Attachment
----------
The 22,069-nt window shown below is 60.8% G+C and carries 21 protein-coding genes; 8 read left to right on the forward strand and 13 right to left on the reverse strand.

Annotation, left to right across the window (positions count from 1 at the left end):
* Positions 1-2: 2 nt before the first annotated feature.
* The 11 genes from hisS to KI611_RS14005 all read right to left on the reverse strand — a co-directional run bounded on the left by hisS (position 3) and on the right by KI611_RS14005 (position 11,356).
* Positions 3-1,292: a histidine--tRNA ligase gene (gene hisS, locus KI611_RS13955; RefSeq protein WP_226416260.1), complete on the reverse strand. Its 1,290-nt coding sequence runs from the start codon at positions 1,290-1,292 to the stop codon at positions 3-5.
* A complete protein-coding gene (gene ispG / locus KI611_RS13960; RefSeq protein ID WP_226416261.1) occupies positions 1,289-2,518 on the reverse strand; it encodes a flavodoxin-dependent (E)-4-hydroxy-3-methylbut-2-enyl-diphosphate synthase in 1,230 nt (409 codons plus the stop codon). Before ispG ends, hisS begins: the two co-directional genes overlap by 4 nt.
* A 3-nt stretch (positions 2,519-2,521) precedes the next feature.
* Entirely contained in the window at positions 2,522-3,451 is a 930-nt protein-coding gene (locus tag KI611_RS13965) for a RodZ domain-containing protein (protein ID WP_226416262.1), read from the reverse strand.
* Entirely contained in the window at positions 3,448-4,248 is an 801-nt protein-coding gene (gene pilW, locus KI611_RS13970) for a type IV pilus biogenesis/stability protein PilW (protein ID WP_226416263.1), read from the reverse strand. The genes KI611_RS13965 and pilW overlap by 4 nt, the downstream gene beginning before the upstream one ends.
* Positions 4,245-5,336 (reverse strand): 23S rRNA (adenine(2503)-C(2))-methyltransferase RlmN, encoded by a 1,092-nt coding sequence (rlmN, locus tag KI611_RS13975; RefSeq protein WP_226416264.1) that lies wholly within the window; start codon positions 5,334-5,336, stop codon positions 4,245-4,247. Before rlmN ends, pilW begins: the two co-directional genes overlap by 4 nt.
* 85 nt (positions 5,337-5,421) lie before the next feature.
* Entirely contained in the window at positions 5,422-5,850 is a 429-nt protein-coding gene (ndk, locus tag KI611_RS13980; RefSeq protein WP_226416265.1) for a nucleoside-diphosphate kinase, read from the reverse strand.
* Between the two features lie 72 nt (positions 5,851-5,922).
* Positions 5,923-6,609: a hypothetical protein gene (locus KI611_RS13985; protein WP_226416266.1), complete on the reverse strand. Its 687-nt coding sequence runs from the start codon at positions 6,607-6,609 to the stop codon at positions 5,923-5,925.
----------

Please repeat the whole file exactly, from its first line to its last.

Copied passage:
The 22,069-nt window shown below is 60.8% G+C and carries 21 protein-coding genes; 8 read left to right on the forward strand and 13 right to left on the reverse strand.

Annotation, left to right across the window (positions count from 1 at the left end):
* Positions 1-2: 2 nt before the first annotated feature.
* The 11 genes from hisS to KI611_RS14005 all read right to left on the reverse strand — a co-directional run bounded on the left by hisS (position 3) and on the right by KI611_RS14005 (position 11,356).
* Positions 3-1,292: a histidine--tRNA ligase gene (gene hisS, locus KI611_RS13955; RefSeq protein WP_226416260.1), complete on the reverse strand. Its 1,290-nt coding sequence runs from the start codon at positions 1,290-1,292 to the stop codon at positions 3-5.
* A complete protein-coding gene (gene ispG / locus KI611_RS13960; RefSeq protein ID WP_226416261.1) occupies positions 1,289-2,518 on the reverse strand; it encodes a flavodoxin-dependent (E)-4-hydroxy-3-methylbut-2-enyl-diphosphate synthase in 1,230 nt (409 codons plus the stop codon). Before ispG ends, hisS begins: the two co-directional genes overlap by 4 nt.
* A 3-nt stretch (positions 2,519-2,521) precedes the next feature.
* Entirely contained in the window at positions 2,522-3,451 is a 930-nt protein-coding gene (locus tag KI611_RS13965) for a RodZ domain-containing protein (protein ID WP_226416262.1), read from the reverse strand.
* Entirely contained in the window at positions 3,448-4,248 is an 801-nt protein-coding gene (gene pilW, locus KI611_RS13970) for a type IV pilus biogenesis/stability protein PilW (protein ID WP_226416263.1), read from the reverse strand. The genes KI611_RS13965 and pilW overlap by 4 nt, the downstream gene beginning before the upstream one ends.
* Positions 4,245-5,336 (reverse strand): 23S rRNA (adenine(2503)-C(2))-methyltransferase RlmN, encoded by a 1,092-nt coding sequence (rlmN, locus tag KI611_RS13975; RefSeq protein WP_226416264.1) that lies wholly within the window; start codon positions 5,334-5,336, stop codon positions 4,245-4,247. Before rlmN ends, pilW begins: the two co-directional genes overlap by 4 nt.
* 85 nt (positions 5,337-5,421) lie before the next feature.
* Entirely contained in the window at positions 5,422-5,850 is a 429-nt protein-coding gene (ndk, locus tag KI611_RS13980; RefSeq protein WP_226416265.1) for a nucleoside-diphosphate kinase, read from the reverse strand.
* Between the two features lie 72 nt (positions 5,851-5,922).
* Positions 5,923-6,609: a hypothetical protein gene (locus KI611_RS13985; protein WP_226416266.1), complete on the reverse strand. Its 687-nt coding sequence runs from the start codon at positions 6,607-6,609 to the stop codon at positions 5,923-5,925.